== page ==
Section 1231 Assets Includible Property Section 1231 assets include depreciable

Section 1231 assets includible property section 1231

This preview shows page 11 - 13 out of 24 pages.

Section 1231 Assets: Includible Property Section 1231 assets include depreciable property and land used in a trade or business and held long term. 17. They consist mainly of machinery and equipment, business cars and trucks, buildings, and land. They also may include certain livestock, unharvested crops on land used in a trade or business and held for the requisite time period, and the involuntary conversion of business property and capital assets also held for the requisite time period. Section 1231 Assets: Excludable Property The following items are not included in Section 1231 property: 18. Inventory (1) A copyright, a literary, musical, or artistic composition, a letter or memorandum, or similar property (2) held by a taxpayer whose personal efforts created such property A publication of the United States government received from the government other than by purchase (3) at the price offered for sale to the public
214CCH Federal Taxation—Comprehensive TopicsChapter 12 ©2010 CCH. All Rights Reserved.Section 1231 Assets: First Netting The first netting consists of the netting of casualty or theft gains and losses from assets held long term. If 19. the casualty or theft gains exceed the casualty or theft losses, then a further netting is made with the Section 1231 gains or losses for the taxable year (the second netting). If the casualty or theft losses exceed the casualty or theft gains, all the casualty or theft gains and losses are separately treated as ordinary. Section 1231 Assets: Second Netting The second netting consists of the netting of Section 1231 gains and losses and any net casualty gains from 20. the first netting. Gains and losses from condemnations of business property held long term are included in this netting, but only condemnation gains from personal-use assets are included; condemnation losses from personal-use assets are not deductible so they are not considered in this netting. If the gains exceed the losses, the excess is a long-term capital gain. If the losses exceed the gains, all the gains and losses are ordinary. The excess of gains over losses is treated as ordinary income to the extent of Section 1231 net losses for the previous five years that have not been recaptured. Any Section 1231 gain in excess of these prior losses is a long-term capital gain. Section 1245 Property The purpose of Section 1245 is to prevent taxpayers from taking ordinary depreciation deductions and then 21. getting long-term capital gain treatment through Section 1231 at the time of sale of the property. Section 1245 Property: Recapture Rule Section 1245 property is really a subcategory of depreciable Section 1231 property. It is personal property 22. which is subject to depreciation or amortization. It includes property (not including a building or its structural components) if such property is tangible and was used as an integral part of specified business activities, amortizable property such as patents and leaseholds of Section 1245 property, and certain other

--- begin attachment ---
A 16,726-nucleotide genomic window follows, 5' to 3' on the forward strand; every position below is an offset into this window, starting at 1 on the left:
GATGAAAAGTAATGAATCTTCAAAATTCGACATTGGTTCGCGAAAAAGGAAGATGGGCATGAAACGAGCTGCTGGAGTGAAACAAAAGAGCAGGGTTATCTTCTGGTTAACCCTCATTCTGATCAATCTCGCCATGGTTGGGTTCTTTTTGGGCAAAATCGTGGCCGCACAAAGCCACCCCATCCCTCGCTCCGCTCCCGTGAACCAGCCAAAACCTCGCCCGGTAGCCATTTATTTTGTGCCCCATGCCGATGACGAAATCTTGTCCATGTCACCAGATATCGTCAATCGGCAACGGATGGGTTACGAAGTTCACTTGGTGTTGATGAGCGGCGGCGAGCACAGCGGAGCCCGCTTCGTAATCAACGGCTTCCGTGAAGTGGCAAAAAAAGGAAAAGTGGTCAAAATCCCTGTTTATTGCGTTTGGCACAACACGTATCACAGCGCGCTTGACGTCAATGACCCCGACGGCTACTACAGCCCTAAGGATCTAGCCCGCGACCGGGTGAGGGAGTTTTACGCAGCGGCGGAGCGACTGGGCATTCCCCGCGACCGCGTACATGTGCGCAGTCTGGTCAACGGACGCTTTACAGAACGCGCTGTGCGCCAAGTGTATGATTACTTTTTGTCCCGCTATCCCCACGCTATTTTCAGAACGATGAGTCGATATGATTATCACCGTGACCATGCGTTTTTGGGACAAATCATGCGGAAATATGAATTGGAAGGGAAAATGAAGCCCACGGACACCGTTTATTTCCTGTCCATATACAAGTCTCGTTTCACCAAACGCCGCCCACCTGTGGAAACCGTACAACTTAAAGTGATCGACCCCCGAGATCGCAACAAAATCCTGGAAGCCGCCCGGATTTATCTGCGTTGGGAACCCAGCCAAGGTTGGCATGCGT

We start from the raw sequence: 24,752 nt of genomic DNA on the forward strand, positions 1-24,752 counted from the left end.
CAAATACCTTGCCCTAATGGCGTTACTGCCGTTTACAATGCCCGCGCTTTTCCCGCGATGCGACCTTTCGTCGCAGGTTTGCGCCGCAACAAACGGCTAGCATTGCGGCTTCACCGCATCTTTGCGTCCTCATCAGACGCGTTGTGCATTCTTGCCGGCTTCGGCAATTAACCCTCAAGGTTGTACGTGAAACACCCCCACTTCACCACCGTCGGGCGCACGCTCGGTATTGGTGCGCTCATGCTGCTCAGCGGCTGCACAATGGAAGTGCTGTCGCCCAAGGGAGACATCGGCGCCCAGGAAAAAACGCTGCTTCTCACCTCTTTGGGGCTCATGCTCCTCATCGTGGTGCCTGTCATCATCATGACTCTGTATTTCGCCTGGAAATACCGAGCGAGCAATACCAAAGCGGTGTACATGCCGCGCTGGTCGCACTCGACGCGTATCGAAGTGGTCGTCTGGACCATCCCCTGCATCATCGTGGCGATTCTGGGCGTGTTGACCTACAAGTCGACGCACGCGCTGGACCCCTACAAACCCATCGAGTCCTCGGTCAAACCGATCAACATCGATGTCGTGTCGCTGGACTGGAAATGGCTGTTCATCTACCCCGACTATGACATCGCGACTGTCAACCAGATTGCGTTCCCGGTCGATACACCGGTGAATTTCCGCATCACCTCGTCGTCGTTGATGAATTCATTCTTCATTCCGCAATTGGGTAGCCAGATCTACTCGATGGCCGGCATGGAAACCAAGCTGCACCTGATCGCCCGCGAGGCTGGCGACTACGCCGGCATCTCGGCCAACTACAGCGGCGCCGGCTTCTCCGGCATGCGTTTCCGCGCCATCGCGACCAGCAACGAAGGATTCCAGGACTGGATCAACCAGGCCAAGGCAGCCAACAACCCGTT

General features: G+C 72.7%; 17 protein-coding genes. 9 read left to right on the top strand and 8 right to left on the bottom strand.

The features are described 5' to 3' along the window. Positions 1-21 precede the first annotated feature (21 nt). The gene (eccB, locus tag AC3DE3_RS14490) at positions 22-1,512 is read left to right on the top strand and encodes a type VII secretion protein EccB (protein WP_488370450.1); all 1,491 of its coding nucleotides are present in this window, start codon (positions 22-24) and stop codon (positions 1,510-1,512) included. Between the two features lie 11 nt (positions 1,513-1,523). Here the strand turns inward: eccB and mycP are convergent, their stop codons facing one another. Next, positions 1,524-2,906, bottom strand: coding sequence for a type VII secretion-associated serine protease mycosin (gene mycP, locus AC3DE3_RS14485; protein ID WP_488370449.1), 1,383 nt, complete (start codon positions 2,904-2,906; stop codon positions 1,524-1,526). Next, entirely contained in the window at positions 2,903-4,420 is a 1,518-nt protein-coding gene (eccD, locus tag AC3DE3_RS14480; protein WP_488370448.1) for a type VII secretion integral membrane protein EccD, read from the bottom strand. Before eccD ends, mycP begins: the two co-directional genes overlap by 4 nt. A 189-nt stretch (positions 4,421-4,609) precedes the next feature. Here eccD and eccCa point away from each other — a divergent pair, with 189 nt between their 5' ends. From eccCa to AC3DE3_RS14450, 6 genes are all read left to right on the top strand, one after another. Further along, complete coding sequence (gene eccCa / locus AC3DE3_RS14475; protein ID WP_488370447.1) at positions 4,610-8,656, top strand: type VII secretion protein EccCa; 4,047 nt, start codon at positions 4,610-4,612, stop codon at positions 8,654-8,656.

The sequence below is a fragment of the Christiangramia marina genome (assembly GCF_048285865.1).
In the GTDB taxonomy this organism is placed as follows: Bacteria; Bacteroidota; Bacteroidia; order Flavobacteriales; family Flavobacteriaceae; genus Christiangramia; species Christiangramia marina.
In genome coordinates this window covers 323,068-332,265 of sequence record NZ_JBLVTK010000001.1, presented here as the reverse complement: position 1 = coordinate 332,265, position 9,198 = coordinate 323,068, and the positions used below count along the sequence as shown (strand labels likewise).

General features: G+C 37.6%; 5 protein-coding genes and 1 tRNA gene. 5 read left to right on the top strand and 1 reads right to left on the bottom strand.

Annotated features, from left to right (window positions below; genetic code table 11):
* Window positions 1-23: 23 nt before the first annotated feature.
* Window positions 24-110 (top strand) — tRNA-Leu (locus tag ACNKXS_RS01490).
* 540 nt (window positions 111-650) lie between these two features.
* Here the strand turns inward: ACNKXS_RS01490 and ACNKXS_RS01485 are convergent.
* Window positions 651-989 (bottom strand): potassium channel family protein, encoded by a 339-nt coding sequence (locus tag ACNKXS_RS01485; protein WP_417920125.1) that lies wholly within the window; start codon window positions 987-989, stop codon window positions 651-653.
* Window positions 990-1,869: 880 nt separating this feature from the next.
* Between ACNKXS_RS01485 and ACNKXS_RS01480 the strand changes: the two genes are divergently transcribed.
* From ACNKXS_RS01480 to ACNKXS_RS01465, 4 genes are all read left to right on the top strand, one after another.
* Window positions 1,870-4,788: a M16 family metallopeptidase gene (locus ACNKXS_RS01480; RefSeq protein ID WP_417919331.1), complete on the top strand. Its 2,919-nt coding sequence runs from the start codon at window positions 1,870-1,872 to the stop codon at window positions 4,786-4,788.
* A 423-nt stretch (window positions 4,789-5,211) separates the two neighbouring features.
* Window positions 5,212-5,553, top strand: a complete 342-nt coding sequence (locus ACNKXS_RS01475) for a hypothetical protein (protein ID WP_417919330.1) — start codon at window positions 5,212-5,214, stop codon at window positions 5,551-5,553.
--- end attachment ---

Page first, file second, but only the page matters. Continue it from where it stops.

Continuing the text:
• Left Quote Icon

    Student Picture

  • Left Quote Icon

    Student Picture

  • Left Quote Icon

    Student Picture